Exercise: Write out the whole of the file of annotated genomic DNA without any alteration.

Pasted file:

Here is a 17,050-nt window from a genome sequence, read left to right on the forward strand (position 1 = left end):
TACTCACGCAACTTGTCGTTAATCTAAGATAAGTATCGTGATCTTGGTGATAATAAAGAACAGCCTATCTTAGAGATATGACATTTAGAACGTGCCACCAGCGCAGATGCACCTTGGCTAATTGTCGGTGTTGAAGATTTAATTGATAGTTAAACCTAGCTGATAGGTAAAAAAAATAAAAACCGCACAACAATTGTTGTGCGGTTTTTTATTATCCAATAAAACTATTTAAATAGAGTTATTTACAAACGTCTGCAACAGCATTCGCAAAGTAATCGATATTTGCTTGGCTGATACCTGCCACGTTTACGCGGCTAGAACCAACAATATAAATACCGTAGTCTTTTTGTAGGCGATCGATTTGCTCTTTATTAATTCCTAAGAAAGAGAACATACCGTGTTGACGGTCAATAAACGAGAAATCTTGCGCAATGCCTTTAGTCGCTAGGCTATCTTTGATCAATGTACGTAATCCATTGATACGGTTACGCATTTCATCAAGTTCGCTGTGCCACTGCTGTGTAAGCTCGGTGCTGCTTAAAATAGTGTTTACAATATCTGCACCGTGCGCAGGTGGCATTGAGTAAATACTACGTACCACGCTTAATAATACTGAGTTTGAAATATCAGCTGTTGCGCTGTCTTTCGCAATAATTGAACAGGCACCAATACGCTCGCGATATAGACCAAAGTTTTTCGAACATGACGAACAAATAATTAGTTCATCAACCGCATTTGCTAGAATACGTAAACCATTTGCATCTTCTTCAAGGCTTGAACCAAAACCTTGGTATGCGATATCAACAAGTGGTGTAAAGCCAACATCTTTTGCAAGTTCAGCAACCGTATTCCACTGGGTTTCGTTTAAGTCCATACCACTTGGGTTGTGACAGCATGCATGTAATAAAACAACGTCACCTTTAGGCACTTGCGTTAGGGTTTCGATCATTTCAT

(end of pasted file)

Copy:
Here is a 17,050-nt window from a genome sequence, read left to right on the forward strand (position 1 = left end):
TACTCACGCAACTTGTCGTTAATCTAAGATAAGTATCGTGATCTTGGTGATAATAAAGAACAGCCTATCTTAGAGATATGACATTTAGAACGTGCCACCAGCGCAGATGCACCTTGGCTAATTGTCGGTGTTGAAGATTTAATTGATAGTTAAACCTAGCTGATAGGTAAAAAAAATAAAAACCGCACAACAATTGTTGTGCGGTTTTTTATTATCCAATAAAACTATTTAAATAGAGTTATTTACAAACGTCTGCAACAGCATTCGCAAAGTAATCGATATTTGCTTGGCTGATACCTGCCACGTTTACGCGGCTAGAACCAACAATATAAATACCGTAGTCTTTTTGTAGGCGATCGATTTGCTCTTTATTAATTCCTAAGAAAGAGAACATACCGTGTTGACGGTCAATAAACGAGAAATCTTGCGCAATGCCTTTAGTCGCTAGGCTATCTTTGATCAATGTACGTAATCCATTGATACGGTTACGCATTTCATCAAGTTCGCTGTGCCACTGCTGTGTAAGCTCGGTGCTGCTTAAAATAGTGTTTACAATATCTGCACCGTGCGCAGGTGGCATTGAGTAAATACTACGTACCACGCTTAATAATACTGAGTTTGAAATATCAGCTGTTGCGCTGTCTTTCGCAATAATTGAACAGGCACCAATACGCTCGCGATATAGACCAAAGTTTTTCGAACATGACGAACAAATAATTAGTTCATCAACCGCATTTGCTAGAATACGTAAACCATTTGCATCTTCTTCAAGGCTTGAACCAAAACCTTGGTATGCGATATCAACAAGTGGTGTAAAGCCAACATCTTTTGCAAGTTCAGCAACCGTATTCCACTGGGTTTCGTTTAAGTCCATACCACTTGGGTTGTGACAGCATGCATGTAATAAAACAACGTCACCTTTAGGCACTTGCGTTAGGGTTTCGATCATTTCAT